Citation Information :
Mohapatra B, Chakraborty K, Sinha N, Mondal A, Mukherjee P, Chatterjee M. Prevalence of Psychiatric Comorbidities in Patients with Psoriasis: A Cross-sectional Study from a Tertiary Care Hospital in Eastern India. Ind J Priv Psychiatry 2020; 14 (2):68-74.
Background: Psoriasis has been known to be associated with various psychiatric comorbidities like depression, anxiety, adjustment disorder, persistent stress, and impaired sexual and marital life.
Aim: The aim of this study was to find out the prevalence of psychiatric comorbidities in patients with psoriasis.
Methods: One hundred and forty-nine consecutive patients with psoriasis fulfilling the inclusion criteria got examined by a senior consultant dermatologist. Sociodemographic and clinical pro forma were filled in. Following informed consent, the patients were assessed for severity of the condition by Psoriasis Area and Severity Index score and were screened for the presence of psychiatric comorbidities by a validated Bengali version of the screening tool Self-Reporting Questionnaire 20 (SRQ 20). Subjects were administrated in succession with Bengali version of Self-Reporting BDI (Beck Depression Inventory) (already validated), Hamilton Anxiety Scale, and SKINDEX 61 (interviewer-rated) for evaluating the depression, anxiety, and psychiatric morbidities under the guidance of a consultant psychiatrist.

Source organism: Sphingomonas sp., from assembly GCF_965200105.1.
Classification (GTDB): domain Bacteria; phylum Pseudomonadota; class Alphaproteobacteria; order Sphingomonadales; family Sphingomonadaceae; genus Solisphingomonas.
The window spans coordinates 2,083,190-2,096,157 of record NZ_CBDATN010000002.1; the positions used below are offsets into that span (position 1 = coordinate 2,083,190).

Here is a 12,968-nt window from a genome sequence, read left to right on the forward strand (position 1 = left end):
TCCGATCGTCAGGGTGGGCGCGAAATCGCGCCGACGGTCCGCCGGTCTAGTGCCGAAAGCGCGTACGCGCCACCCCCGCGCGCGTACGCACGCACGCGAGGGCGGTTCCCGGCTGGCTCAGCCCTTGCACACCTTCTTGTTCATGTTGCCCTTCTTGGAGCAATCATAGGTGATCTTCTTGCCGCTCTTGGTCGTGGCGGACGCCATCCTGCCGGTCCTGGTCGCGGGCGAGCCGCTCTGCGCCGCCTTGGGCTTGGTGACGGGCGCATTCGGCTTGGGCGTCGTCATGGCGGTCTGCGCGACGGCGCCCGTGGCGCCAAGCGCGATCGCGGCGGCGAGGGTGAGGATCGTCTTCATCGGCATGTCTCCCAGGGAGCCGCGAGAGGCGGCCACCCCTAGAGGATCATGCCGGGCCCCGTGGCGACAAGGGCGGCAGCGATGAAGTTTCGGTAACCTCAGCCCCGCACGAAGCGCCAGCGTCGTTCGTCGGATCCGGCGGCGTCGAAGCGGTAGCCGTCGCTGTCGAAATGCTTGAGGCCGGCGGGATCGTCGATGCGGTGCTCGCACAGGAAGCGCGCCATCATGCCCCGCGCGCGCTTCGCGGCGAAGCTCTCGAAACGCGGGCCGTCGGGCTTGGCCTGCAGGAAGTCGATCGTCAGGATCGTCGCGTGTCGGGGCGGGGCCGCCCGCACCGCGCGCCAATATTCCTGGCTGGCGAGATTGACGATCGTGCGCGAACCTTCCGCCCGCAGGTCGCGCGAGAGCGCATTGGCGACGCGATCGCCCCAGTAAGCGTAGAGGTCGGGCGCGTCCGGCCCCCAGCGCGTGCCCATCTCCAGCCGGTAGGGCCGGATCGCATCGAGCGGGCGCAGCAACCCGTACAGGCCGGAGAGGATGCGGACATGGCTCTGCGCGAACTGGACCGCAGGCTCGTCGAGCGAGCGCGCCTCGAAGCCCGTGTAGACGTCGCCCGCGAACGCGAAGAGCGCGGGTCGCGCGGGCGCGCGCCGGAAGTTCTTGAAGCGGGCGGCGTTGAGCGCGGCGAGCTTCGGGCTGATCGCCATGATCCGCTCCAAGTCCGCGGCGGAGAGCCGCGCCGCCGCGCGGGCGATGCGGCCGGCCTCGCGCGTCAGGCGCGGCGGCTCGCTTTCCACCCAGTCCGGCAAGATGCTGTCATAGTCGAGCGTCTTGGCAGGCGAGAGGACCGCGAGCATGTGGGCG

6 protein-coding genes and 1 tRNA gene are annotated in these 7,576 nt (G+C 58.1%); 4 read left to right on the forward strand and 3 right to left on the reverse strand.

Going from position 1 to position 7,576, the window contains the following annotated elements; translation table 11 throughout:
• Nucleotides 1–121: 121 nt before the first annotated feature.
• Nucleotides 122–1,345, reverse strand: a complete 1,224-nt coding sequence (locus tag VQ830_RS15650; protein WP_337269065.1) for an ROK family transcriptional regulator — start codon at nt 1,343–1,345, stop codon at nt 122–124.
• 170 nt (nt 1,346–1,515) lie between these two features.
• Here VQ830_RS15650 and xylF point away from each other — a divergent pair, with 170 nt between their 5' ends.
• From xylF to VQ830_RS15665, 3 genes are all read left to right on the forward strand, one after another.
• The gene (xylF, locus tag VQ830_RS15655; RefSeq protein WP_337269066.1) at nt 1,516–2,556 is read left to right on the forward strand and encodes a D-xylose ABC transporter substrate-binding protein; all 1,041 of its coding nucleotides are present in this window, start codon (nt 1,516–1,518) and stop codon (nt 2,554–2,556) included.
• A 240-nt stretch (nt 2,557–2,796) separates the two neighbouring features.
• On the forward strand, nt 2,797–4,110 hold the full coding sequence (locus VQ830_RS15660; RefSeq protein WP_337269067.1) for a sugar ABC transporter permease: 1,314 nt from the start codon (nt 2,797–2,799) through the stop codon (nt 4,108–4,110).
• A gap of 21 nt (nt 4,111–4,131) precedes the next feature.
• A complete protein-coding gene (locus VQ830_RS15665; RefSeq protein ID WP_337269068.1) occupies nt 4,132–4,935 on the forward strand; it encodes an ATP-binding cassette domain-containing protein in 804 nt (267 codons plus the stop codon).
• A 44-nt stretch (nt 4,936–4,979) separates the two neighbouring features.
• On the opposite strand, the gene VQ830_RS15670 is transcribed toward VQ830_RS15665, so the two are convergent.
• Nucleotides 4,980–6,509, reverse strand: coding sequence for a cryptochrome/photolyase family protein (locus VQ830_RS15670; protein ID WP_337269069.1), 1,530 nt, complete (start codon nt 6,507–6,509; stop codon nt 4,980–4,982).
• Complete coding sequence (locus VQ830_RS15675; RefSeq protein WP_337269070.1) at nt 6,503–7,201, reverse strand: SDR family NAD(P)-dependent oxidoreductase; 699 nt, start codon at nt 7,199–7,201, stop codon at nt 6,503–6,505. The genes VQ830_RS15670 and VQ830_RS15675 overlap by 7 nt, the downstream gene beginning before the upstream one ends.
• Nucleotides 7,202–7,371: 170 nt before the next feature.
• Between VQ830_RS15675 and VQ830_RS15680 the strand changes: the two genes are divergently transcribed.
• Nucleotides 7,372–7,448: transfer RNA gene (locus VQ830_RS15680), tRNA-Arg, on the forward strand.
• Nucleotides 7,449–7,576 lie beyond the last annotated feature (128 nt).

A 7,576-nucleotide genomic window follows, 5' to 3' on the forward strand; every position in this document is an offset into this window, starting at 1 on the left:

Results: In index study, a majority of the subjects (98%) had a mild degree of anxiety symptoms. In BDI, the majority of the subjects had minimal depression, whereas near about two-fifths of the subjects had mild to severe depression. As per SRQ assessment of psychopathology, the majority of subjects (57.71%) had psychiatric disorder. Around two-thirds male and half of the female subjects, respectively, were SRQ positive. On SKINDEX-61, the majority of the subjects responded affirmatively in a decreasing order of frequency in the following domains: embarrassment, discomfort, fear, anger, physical limitation, depression, and cognitive impairment. Severity of psoriasis had a significant positive correlation with depression severity grades and the presence or absence of psychopathology. The index study also revealed that the number of body sites involved in psoriasis had a significant positive correlation with depression severity.
Conclusion: Psoriasis was associated with significant psychiatric comorbidities, and those need to be addressed.
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